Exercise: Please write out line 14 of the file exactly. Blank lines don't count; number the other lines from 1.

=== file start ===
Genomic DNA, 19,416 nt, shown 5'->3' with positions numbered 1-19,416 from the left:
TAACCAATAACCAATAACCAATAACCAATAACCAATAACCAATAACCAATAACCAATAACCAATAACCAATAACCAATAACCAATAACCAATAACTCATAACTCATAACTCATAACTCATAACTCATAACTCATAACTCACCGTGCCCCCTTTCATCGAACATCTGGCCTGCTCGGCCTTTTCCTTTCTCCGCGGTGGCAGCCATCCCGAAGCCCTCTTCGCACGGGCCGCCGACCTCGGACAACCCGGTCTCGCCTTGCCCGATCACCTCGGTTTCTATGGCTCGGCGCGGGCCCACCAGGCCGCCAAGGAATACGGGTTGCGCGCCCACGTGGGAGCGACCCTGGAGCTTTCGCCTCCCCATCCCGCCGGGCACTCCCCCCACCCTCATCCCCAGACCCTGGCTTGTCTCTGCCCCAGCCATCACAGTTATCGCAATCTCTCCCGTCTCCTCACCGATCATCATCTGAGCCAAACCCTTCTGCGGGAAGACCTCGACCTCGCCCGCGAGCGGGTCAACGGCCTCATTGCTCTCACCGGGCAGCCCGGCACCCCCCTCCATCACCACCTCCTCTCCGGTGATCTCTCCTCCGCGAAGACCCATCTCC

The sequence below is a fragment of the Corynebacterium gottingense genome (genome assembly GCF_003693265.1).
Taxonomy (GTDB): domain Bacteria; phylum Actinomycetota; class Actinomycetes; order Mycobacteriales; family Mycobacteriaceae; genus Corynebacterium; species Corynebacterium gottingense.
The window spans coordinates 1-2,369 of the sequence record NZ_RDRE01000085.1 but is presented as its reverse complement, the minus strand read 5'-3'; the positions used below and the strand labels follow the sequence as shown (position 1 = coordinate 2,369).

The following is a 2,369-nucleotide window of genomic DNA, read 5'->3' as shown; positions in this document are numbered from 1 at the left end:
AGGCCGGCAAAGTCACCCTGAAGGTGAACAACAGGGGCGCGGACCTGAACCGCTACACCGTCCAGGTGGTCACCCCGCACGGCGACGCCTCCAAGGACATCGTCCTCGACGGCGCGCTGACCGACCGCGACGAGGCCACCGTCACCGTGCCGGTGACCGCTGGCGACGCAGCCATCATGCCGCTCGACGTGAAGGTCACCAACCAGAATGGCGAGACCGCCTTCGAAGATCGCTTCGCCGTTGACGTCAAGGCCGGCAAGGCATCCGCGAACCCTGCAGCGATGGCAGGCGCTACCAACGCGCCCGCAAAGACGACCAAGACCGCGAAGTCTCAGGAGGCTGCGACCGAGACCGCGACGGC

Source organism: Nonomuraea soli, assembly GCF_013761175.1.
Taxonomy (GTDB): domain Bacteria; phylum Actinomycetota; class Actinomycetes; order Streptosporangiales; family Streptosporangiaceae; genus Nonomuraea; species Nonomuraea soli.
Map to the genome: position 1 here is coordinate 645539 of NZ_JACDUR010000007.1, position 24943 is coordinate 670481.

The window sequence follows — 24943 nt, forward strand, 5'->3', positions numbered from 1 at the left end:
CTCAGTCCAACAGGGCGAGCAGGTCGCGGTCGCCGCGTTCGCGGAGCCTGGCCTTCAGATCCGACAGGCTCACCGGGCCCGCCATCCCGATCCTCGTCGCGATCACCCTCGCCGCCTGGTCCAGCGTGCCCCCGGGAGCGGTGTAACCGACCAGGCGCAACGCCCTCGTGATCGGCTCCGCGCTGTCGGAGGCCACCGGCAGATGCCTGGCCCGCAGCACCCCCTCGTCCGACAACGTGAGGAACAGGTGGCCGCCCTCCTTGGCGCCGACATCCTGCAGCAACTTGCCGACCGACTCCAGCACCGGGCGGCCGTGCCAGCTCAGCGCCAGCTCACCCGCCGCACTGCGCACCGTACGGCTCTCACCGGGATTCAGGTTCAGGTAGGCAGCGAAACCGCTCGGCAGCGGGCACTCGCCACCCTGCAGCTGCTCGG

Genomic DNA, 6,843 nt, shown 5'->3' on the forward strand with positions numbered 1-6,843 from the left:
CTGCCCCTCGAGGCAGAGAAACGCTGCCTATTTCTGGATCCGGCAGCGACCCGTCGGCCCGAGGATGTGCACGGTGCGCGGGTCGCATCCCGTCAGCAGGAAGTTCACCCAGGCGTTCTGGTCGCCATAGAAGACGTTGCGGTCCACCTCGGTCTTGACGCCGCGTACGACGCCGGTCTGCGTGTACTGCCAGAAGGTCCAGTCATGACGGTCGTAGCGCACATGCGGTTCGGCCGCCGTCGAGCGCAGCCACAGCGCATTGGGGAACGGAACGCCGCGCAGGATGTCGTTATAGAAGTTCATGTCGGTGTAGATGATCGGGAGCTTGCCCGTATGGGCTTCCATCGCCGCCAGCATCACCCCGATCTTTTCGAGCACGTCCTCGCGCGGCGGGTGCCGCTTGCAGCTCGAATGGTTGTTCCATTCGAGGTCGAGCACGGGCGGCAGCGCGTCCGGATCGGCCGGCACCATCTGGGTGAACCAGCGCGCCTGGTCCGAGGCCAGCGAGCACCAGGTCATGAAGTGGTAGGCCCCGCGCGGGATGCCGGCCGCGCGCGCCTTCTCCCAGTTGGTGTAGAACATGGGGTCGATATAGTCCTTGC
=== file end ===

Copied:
CTGCCCCTCGAGGCAGAGAAACGCTGCCTATTTCTGGATCCGGCAGCGACCCGTCGGCCCGAGGATGTGCACGGTGCGCGGGTCGCATCCCGTCAGCAGGAAGTTCACCCAGGCGTTCTGGTCGCCATAGAAGACGTTGCGGTCCACCTCGGTCTTGACGCCGCGTACGACGCCGGTCTGCGTGTACTGCCAGAAGGTCCAGTCATGACGGTCGTAGCGCACATGCGGTTCGGCCGCCGTCGAGCGCAGCCACAGCGCATTGGGGAACGGAACGCCGCGCAGGATGTCGTTATAGAAGTTCATGTCGGTGTAGATGATCGGGAGCTTGCCCGTATGGGCTTCCATCGCCGCCAGCATCACCCCGATCTTTTCGAGCACGTCCTCGCGCGGCGGGTGCCGCTTGCAGCTCGAATGGTTGTTCCATTCGAGGTCGAGCACGGGCGGCAGCGCGTCCGGATCGGCCGGCACCATCTGGGTGAACCAGCGCGCCTGGTCCGAGGCCAGCGAGCACCAGGTCATGAAGTGGTAGGCCCCGCGCGGGATGCCGGCCGCGCGCGCCTTCTCCCAGTTGGTGTAGAACATGGGGTCGATATAGTCCTTGC